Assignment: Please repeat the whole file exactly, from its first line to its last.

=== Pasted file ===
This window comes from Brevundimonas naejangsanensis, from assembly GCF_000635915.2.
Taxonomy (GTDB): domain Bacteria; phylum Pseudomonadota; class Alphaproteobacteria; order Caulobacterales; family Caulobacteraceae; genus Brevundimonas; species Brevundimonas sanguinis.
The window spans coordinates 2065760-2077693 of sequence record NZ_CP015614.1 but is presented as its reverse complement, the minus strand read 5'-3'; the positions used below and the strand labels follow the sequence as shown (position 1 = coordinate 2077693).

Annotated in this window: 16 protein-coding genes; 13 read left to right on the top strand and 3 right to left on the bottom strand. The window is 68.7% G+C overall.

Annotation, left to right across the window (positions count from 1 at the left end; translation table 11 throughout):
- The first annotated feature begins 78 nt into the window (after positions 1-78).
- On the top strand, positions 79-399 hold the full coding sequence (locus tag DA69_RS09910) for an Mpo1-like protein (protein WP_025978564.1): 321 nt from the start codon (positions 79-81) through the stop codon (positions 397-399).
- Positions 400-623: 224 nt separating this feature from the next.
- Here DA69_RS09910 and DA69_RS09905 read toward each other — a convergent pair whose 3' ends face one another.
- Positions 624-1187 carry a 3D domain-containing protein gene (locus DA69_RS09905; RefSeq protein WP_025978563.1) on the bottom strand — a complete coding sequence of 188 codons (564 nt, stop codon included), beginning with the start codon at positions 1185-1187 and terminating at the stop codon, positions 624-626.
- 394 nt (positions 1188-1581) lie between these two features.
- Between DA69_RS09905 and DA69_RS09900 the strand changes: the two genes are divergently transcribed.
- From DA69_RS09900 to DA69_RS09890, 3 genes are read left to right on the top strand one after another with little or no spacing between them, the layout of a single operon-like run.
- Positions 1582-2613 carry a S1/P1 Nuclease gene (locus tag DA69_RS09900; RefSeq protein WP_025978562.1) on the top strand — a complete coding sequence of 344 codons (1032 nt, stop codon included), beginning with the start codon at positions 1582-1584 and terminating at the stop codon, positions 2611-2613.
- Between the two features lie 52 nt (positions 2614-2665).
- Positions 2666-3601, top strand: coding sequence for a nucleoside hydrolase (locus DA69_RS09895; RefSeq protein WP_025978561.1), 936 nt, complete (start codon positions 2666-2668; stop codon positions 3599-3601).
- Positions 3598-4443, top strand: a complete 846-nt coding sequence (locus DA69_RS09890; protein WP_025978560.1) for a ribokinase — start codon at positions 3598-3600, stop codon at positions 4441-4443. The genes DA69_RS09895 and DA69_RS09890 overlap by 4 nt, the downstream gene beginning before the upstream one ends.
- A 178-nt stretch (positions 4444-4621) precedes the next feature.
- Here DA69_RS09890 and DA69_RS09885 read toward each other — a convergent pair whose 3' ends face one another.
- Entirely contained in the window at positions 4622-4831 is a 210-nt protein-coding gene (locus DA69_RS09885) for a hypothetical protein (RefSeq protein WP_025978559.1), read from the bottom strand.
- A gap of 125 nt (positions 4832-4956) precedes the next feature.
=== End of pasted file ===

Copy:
This window comes from Brevundimonas naejangsanensis, from assembly GCF_000635915.2.
Taxonomy (GTDB): domain Bacteria; phylum Pseudomonadota; class Alphaproteobacteria; order Caulobacterales; family Caulobacteraceae; genus Brevundimonas; species Brevundimonas sanguinis.
The window spans coordinates 2065760-2077693 of sequence record NZ_CP015614.1 but is presented as its reverse complement, the minus strand read 5'-3'; the positions used below and the strand labels follow the sequence as shown (position 1 = coordinate 2077693).

Annotated in this window: 16 protein-coding genes; 13 read left to right on the top strand and 3 right to left on the bottom strand. The window is 68.7% G+C overall.

Annotation, left to right across the window (positions count from 1 at the left end; translation table 11 throughout):
- The first annotated feature begins 78 nt into the window (after positions 1-78).
- On the top strand, positions 79-399 hold the full coding sequence (locus tag DA69_RS09910) for an Mpo1-like protein (protein WP_025978564.1): 321 nt from the start codon (positions 79-81) through the stop codon (positions 397-399).
- Positions 400-623: 224 nt separating this feature from the next.
- Here DA69_RS09910 and DA69_RS09905 read toward each other — a convergent pair whose 3' ends face one another.
- Positions 624-1187 carry a 3D domain-containing protein gene (locus DA69_RS09905; RefSeq protein WP_025978563.1) on the bottom strand — a complete coding sequence of 188 codons (564 nt, stop codon included), beginning with the start codon at positions 1185-1187 and terminating at the stop codon, positions 624-626.
- 394 nt (positions 1188-1581) lie between these two features.
- Between DA69_RS09905 and DA69_RS09900 the strand changes: the two genes are divergently transcribed.
- From DA69_RS09900 to DA69_RS09890, 3 genes are read left to right on the top strand one after another with little or no spacing between them, the layout of a single operon-like run.
- Positions 1582-2613 carry a S1/P1 Nuclease gene (locus tag DA69_RS09900; RefSeq protein WP_025978562.1) on the top strand — a complete coding sequence of 344 codons (1032 nt, stop codon included), beginning with the start codon at positions 1582-1584 and terminating at the stop codon, positions 2611-2613.
- Between the two features lie 52 nt (positions 2614-2665).
- Positions 2666-3601, top strand: coding sequence for a nucleoside hydrolase (locus DA69_RS09895; RefSeq protein WP_025978561.1), 936 nt, complete (start codon positions 2666-2668; stop codon positions 3599-3601).
- Positions 3598-4443, top strand: a complete 846-nt coding sequence (locus DA69_RS09890; protein WP_025978560.1) for a ribokinase — start codon at positions 3598-3600, stop codon at positions 4441-4443. The genes DA69_RS09895 and DA69_RS09890 overlap by 4 nt, the downstream gene beginning before the upstream one ends.
- A 178-nt stretch (positions 4444-4621) precedes the next feature.
- Here DA69_RS09890 and DA69_RS09885 read toward each other — a convergent pair whose 3' ends face one another.
- Entirely contained in the window at positions 4622-4831 is a 210-nt protein-coding gene (locus DA69_RS09885) for a hypothetical protein (RefSeq protein WP_025978559.1), read from the bottom strand.
- A gap of 125 nt (positions 4832-4956) precedes the next feature.